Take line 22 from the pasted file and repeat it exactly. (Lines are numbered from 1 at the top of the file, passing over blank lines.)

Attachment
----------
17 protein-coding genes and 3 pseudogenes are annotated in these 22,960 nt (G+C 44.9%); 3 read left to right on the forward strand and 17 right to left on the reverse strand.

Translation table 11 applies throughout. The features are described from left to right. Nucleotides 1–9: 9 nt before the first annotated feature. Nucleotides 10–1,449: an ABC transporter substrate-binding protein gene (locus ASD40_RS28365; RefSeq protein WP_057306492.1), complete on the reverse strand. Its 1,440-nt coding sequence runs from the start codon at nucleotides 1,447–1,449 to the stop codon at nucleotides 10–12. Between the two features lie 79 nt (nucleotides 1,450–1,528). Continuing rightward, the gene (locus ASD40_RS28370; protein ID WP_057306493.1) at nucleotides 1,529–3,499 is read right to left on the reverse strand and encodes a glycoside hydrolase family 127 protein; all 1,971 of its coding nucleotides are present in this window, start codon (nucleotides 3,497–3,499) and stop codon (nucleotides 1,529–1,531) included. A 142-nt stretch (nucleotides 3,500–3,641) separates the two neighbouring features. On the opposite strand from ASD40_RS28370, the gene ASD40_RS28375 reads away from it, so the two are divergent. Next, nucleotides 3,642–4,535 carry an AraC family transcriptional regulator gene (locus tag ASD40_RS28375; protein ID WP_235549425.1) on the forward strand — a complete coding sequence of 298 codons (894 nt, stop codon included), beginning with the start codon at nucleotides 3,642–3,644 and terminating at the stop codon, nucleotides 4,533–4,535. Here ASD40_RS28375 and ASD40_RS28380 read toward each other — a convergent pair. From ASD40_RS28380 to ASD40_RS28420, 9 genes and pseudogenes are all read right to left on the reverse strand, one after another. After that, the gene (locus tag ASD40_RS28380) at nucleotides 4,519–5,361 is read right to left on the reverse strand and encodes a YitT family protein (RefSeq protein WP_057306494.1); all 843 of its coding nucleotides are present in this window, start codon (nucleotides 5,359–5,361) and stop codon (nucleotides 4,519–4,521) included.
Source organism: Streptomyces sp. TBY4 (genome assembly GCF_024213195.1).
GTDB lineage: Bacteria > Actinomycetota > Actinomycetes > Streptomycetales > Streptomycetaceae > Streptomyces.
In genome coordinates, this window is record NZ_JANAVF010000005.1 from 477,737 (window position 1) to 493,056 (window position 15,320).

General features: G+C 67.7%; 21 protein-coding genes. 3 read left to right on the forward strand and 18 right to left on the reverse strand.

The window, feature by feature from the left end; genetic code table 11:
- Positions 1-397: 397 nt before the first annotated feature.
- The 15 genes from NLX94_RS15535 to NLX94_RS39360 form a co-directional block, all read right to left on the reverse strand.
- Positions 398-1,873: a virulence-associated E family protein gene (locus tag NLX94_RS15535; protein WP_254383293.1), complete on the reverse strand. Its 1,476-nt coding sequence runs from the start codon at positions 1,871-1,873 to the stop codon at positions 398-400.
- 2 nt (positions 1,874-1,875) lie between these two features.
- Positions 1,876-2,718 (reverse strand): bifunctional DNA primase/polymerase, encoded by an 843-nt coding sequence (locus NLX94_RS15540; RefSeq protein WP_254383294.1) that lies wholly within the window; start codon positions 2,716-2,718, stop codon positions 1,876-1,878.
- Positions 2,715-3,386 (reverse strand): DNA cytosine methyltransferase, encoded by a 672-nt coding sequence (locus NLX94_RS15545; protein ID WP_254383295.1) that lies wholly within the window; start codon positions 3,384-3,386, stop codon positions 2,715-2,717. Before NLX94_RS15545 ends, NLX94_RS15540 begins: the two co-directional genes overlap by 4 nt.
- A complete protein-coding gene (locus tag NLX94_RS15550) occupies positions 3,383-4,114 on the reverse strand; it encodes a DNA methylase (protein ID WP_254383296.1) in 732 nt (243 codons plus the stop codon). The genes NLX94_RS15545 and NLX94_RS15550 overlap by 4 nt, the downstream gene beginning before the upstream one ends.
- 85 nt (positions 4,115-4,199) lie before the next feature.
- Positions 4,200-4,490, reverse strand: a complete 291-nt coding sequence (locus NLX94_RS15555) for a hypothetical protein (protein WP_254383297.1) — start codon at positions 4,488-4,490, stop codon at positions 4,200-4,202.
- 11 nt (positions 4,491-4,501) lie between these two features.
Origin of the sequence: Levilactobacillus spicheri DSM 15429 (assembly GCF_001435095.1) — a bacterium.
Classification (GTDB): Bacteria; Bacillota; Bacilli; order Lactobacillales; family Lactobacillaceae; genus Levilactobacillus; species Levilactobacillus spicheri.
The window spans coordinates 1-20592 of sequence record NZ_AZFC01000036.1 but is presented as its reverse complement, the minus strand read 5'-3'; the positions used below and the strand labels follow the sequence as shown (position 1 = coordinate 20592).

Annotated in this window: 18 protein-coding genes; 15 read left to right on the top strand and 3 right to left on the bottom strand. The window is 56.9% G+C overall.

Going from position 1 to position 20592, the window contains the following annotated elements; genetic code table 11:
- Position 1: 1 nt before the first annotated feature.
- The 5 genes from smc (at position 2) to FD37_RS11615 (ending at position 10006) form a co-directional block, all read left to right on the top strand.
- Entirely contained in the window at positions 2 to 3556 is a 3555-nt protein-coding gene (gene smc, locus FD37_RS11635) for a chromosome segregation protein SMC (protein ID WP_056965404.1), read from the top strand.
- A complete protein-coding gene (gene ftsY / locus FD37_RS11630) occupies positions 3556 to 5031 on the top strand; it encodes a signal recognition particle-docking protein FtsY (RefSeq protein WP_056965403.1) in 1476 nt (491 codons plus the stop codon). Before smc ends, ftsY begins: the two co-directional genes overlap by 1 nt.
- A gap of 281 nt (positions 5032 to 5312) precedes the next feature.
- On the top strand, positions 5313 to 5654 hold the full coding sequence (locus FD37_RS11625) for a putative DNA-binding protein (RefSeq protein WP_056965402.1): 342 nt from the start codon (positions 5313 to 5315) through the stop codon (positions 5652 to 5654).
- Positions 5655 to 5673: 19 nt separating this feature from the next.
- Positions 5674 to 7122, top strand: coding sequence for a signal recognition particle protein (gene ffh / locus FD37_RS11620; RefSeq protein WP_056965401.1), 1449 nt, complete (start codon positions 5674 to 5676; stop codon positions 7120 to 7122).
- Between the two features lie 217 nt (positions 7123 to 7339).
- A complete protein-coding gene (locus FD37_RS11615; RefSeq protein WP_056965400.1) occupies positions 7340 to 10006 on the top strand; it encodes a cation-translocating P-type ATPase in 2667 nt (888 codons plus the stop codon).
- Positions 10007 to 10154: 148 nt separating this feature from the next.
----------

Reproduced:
Going from position 1 to position 20592, the window contains the following annotated elements; genetic code table 11: